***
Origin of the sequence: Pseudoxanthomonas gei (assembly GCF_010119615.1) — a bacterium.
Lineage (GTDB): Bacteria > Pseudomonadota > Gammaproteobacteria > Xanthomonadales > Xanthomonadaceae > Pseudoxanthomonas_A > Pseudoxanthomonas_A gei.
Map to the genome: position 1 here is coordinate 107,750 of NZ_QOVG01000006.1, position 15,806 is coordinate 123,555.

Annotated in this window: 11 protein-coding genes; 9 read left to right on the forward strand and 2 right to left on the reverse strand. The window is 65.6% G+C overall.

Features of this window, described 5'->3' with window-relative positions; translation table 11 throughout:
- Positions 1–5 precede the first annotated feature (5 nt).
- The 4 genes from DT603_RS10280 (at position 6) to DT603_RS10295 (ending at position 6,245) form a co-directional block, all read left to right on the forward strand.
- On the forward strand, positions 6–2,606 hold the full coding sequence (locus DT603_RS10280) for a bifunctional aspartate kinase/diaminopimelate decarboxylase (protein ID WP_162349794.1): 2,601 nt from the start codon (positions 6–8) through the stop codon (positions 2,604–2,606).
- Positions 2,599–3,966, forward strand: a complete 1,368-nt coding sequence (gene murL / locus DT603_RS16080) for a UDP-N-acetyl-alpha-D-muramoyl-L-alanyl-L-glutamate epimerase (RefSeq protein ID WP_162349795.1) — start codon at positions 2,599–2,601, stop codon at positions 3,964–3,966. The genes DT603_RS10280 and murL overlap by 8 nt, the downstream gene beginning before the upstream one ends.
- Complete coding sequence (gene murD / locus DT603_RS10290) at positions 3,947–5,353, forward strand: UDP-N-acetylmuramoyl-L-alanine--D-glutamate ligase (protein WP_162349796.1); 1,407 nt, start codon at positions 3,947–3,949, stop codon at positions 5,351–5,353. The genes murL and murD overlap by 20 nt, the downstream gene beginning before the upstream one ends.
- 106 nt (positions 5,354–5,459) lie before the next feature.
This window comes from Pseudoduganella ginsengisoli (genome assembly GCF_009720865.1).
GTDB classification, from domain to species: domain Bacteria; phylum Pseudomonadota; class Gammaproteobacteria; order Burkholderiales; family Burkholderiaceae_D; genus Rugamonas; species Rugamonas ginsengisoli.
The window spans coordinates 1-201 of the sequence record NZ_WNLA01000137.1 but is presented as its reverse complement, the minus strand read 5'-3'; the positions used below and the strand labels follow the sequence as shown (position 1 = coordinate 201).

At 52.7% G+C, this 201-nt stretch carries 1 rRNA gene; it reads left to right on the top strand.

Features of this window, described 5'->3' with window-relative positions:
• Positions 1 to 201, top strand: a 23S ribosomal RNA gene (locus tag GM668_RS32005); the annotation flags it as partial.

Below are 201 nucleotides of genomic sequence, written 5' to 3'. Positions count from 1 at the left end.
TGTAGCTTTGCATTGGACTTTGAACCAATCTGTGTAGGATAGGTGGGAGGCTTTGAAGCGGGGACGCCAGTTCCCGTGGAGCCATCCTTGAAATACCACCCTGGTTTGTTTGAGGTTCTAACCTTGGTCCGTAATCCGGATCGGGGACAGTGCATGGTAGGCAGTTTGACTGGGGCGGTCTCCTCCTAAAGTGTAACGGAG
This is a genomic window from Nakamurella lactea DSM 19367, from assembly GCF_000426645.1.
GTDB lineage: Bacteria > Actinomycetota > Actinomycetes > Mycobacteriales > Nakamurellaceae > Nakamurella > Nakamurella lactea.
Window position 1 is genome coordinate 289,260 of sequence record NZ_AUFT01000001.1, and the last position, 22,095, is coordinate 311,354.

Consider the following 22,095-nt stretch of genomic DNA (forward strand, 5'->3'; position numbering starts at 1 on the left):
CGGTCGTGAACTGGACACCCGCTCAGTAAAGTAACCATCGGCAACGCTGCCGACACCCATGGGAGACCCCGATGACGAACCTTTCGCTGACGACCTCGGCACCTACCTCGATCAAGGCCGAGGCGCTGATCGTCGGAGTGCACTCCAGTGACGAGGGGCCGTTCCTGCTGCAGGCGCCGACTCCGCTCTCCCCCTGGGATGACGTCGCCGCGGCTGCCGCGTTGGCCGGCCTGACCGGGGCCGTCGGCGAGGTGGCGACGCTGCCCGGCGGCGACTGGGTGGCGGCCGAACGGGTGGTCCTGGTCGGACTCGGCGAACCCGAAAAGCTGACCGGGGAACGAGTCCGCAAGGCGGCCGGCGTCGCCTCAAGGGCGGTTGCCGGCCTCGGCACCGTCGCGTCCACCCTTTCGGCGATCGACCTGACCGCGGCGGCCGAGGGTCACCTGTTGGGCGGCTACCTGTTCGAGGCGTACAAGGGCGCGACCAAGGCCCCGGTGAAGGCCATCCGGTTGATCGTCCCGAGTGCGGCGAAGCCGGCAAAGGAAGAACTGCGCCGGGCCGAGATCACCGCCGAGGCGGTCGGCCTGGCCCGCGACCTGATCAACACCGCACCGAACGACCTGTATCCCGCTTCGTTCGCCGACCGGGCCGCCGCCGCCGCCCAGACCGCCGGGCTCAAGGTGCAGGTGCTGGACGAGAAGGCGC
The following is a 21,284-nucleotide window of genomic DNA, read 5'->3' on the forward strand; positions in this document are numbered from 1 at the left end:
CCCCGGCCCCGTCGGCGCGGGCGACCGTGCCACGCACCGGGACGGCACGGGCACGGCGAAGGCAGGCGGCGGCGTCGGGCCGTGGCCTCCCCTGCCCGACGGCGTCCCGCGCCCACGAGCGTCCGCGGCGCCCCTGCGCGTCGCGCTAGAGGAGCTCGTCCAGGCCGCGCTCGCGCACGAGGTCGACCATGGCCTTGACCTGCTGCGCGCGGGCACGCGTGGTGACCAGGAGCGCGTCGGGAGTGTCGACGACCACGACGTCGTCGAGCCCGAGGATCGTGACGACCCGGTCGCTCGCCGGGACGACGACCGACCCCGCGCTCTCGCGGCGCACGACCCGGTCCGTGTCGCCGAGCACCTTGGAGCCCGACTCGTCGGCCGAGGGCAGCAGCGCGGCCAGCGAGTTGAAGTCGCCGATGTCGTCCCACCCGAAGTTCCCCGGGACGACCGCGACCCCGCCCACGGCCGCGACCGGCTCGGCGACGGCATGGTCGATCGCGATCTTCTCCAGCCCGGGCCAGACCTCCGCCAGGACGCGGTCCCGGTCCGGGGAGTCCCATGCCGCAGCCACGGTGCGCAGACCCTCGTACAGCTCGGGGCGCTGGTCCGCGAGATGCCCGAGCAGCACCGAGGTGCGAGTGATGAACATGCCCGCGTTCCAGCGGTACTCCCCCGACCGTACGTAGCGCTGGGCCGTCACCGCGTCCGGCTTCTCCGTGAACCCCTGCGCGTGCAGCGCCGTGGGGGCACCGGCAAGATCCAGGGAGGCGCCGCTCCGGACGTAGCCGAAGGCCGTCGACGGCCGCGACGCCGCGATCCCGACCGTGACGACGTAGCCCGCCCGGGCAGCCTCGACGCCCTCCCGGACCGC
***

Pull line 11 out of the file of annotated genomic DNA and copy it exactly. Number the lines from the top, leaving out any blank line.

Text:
- 106 nt (positions 5,354–5,459) lie before the next feature.